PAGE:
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New Jersey Appellate Division Holds Judicial Estoppel as Available Defense to Spill Act Claims for Contribution

On January 4, 2019, the Superior Court of New Jersey, Appellate Division, affirmed a Middlesex County trial court order holding that judicial estoppel is a valid defense to contribution claims under the New Jersey Spill Compensation and Control Act (the “Spill Act”), at N.J.S.A. 58:10-23.11 to 23.24. The case, Terranova et al., v. Gen. Elec. Pension Trust et al., N.J. Super. App. Div. Docket No. A-5699-16T3, involved a dispute between Plaintiffs Matthew and Karen Terranova and their company New Land Holdings, LLC, the current landowners of a contaminated gas station property, against Defendants General Electric Pension Trust, Atlantic Richfield Co., Amerco Real Estate Company, Charles Boris, Jr., Carol Boris, and Edward Wilgucki, former owner-operators at the site. Plaintiffs sought contribution for costs to remediate impacts from leaking gasoline underground storage tanks (“USTs”).

However, back in 2010, before this action was initiated, Plaintiffs brought Spill Act claims for contribution of cleanup costs against other former lessees of the property, Keith Friedman and Michael Puccio, who leased the property and operated the gas station between 1981 and 2008. The case proceeded to arbitration, and in 2012 Plaintiffs were ultimately awarded $45,000 for expended remediation costs, and Friedman and Puccio were ordered to take over the then-remaining remediation process. In so holding, the arbitrator adopted the findings of Plaintiffs’ expert, who determined that the pollution occurred only during Friedman and Puccio’s occupancy, as well as Plaintiffs’ testimony to that effect.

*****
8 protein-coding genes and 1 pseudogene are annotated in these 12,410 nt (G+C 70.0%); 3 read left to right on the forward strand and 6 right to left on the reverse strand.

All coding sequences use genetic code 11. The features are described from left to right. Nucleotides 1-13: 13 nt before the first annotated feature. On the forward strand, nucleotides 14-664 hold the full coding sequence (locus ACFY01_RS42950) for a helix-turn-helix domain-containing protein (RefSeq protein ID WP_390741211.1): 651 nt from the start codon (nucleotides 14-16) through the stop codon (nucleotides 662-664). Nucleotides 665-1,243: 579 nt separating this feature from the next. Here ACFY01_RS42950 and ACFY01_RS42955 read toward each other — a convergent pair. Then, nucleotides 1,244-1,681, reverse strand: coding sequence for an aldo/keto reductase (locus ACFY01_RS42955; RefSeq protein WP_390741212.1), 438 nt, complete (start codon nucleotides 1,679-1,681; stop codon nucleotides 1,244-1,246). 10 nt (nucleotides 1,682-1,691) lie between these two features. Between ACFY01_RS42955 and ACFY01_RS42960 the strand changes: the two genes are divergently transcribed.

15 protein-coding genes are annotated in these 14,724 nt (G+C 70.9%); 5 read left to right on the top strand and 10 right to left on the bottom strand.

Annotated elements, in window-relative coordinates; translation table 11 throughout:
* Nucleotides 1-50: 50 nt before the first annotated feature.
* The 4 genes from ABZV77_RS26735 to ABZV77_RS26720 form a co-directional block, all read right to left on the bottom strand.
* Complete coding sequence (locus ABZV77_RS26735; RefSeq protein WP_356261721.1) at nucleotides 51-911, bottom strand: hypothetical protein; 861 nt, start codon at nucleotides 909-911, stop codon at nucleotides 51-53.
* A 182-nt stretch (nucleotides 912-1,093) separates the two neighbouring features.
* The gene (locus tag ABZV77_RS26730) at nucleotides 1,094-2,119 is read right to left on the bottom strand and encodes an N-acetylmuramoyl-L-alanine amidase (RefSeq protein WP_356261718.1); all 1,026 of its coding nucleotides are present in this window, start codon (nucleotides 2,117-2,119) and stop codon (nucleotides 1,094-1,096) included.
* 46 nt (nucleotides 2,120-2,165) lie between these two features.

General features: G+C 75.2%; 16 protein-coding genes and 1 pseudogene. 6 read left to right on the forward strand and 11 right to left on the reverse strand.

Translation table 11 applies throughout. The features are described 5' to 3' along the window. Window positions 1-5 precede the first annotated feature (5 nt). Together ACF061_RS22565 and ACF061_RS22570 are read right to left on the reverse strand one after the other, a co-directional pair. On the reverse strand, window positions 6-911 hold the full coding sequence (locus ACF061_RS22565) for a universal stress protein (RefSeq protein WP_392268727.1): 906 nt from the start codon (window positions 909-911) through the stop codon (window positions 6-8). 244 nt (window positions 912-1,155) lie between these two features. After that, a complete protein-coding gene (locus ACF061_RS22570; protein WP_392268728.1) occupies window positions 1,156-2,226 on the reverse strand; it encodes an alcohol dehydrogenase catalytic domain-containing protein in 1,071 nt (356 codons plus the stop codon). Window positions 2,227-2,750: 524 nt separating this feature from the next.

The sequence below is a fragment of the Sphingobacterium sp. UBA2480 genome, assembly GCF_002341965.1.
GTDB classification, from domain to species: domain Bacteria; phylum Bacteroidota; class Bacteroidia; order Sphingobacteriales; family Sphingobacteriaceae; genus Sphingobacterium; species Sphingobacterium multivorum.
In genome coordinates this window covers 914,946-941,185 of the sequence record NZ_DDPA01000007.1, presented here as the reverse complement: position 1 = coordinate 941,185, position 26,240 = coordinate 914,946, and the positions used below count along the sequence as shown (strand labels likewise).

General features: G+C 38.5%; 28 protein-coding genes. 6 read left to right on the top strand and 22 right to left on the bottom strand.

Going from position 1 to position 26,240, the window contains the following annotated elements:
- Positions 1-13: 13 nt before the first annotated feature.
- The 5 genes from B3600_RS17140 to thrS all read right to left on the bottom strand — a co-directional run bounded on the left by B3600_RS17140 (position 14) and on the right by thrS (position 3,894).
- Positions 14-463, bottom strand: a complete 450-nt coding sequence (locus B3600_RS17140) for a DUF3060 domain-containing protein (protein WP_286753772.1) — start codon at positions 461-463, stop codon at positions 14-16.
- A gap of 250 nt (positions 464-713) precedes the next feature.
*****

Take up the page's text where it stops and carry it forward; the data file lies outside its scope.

Friedman and Puccio, however, did not satisfy the judgment so in 2015, Plaintiffs retained a new expert to further assess the contamination, who opined that impacts to soil and groundwater at the site could date back as far as 1963, prior to Puccio and Friedman’s occupancy, and continued until the tanks were removed in 2000. Relying on the new report, Plaintiffs then brought this action against the Defendants, who owned and operated the site between 1960 and 1980, alleging that Defendants were liable for contribution of cleanup costs as dischargers under the Spill Act. 

The Defendants promptly moved for summary judgment, claiming that equitable doctrines, including judicial and collateral estoppel, as well as the entire controversy doctrine, barred Plaintiffs’ suit. In essence, Defendants argued that Plaintiffs could not now assert that Defendants were responsible for the pollution at the property, when during the prior arbitration proceedings, they asserted evidence that the property was only contaminated during Puccio and Friedman’s occupancy. The trial court agreed and granted summary judgment, finding that judicial estoppel, which prohibits a party from maintaining conflicting positions at different points in litigation, indeed barred Plaintiffs’ Spill Act claims.